The Vagrants

In 1970, I was working business burglaries for the old sheriff’s department. One day, the Chief of Detectives, Gene Clark, recruited John DeMoss and me from our desks in the bureau and told us to meet detectives Phil Leone and Curt Lackey from the Intelligence Unit in the garage.

We joined them on the parking ramp, where Phil told us we were going to the executive terminal at McCarran International Airport. That’s all he said, and we didn’t ask for anything more.

When we arrived, Leone put his flashing red light on top of his unit and we followed Lackey and him across the tarmac where a plane had just finished loading passengers.

Hollywood couldn’t make up what happened next.

“The ones I point out, you escort them off the plane,” Leone said. He mounted the step-up gangway.

Just as we got to the plane’s door, the paddy wagon rolled up behind our units. I still had no idea what was going on. Leone showed his badge to the pilot. “Official business,” he said. He informed the pilot that he was holding up the flight. Looking left and right, Leone marched down the aisle. He pointed out a guy in the second row and told him to get up, that he was under arrest. Then he kept walking, pointing out another and then another. A couple protested that they wanted an attorney, but in the end they crawled out of their seats meekly.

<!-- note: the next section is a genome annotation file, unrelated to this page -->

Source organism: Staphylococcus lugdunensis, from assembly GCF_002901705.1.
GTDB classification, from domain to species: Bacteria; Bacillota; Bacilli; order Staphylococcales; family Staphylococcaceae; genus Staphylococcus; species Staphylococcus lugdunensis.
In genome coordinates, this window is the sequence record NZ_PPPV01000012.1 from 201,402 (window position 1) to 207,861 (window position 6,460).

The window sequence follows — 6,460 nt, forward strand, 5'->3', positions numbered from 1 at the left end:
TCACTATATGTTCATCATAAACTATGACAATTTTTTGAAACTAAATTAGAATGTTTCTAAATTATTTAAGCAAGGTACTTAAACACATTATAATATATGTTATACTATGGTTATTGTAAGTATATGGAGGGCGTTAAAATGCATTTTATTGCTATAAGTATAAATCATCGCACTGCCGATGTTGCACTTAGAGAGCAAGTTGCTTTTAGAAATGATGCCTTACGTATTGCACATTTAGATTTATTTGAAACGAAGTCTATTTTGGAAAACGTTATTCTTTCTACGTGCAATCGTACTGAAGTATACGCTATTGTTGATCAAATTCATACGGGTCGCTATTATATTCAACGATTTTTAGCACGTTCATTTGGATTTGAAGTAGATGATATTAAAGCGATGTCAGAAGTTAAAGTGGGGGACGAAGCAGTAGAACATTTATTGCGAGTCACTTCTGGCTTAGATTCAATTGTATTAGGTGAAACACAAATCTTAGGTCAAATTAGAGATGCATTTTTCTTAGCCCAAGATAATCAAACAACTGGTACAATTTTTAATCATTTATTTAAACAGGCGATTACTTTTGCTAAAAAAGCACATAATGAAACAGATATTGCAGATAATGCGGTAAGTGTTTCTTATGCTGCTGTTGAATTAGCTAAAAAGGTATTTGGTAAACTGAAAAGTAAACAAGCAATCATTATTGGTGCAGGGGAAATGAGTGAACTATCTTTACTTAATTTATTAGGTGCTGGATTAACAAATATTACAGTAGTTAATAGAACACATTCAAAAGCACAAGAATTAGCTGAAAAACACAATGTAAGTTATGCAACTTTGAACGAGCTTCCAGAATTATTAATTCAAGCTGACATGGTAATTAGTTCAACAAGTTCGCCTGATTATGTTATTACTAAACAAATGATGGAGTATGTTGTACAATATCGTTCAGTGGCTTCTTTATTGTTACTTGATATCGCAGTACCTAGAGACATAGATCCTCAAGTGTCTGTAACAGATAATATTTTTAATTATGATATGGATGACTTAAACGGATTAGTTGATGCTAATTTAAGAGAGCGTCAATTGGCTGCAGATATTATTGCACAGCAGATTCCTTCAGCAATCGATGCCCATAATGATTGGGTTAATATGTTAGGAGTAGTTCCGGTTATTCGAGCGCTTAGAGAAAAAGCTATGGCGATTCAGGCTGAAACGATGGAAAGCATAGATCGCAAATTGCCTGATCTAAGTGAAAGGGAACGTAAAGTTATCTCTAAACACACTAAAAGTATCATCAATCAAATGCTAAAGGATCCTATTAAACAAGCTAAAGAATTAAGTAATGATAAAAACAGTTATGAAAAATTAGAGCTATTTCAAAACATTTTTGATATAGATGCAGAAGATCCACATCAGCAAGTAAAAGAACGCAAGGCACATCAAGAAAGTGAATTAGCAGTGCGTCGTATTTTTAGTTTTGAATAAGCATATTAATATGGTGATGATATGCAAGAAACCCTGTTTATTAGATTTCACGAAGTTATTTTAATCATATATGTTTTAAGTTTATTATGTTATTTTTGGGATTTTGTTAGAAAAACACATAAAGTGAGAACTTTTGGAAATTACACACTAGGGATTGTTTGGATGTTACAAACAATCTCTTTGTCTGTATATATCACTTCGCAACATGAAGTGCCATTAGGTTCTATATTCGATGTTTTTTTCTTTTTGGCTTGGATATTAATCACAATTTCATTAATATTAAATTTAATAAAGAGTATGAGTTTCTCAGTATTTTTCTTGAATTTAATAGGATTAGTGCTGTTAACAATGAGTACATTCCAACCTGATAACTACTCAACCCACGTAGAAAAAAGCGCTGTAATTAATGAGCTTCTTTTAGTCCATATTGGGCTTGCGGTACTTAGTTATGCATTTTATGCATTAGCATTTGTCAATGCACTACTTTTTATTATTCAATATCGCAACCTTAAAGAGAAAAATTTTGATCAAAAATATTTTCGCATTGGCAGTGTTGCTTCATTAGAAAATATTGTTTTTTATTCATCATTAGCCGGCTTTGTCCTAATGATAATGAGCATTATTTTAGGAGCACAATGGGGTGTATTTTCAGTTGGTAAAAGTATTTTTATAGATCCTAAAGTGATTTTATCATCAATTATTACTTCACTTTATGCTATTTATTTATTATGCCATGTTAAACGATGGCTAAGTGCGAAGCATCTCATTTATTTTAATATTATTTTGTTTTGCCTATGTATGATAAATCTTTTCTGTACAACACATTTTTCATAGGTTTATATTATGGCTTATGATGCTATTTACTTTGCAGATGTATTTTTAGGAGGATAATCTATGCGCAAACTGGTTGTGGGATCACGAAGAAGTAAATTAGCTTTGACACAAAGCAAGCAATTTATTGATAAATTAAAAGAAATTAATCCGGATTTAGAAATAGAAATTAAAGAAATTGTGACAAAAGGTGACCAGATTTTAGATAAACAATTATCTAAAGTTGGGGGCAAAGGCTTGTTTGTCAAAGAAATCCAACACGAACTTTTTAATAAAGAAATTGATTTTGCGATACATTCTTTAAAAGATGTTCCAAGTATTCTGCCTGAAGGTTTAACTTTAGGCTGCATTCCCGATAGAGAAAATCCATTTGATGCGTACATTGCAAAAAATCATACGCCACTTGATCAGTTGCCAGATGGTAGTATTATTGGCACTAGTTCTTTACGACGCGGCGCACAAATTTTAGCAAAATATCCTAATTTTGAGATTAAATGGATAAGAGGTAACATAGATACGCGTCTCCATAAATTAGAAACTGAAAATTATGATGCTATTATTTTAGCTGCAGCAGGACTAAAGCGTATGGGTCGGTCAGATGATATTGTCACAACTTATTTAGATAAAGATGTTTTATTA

As they came our way, DeMoss and I hooked them up and marched them down the steps to the paddy wagon. Before it was over, we’d arrested more than a dozen, all of them hoods here on a junket from Kansas City. They’d been staying at the Dunes. We separated them on the tarmac, loaded them into the paddy wagon and drove them to jail. I assumed we’d collared some serious felons—murderers or extortionists. It wasn’t until we were in the booking cage and starting the paperwork that I asked Leone what the charges were.


We still had vagrancy laws in place at the time.

“What kind of vagrancy?” I asked.

“Vagrancy loitering.”

Close enough. After all, they did loiter on the tarmac for a few minutes, albeit in handcuffs.

The first clown I booked, a grandfatherly type, pulled out a bankroll, smiled and told me to make sure every bit of it was accounted for. I counted out some $20,000, almost as much as I would earn in four-and-a-half years with the department. Others packed equally hefty amounts of cash, proof that even vacationing mobsters still have a little laundering to do.

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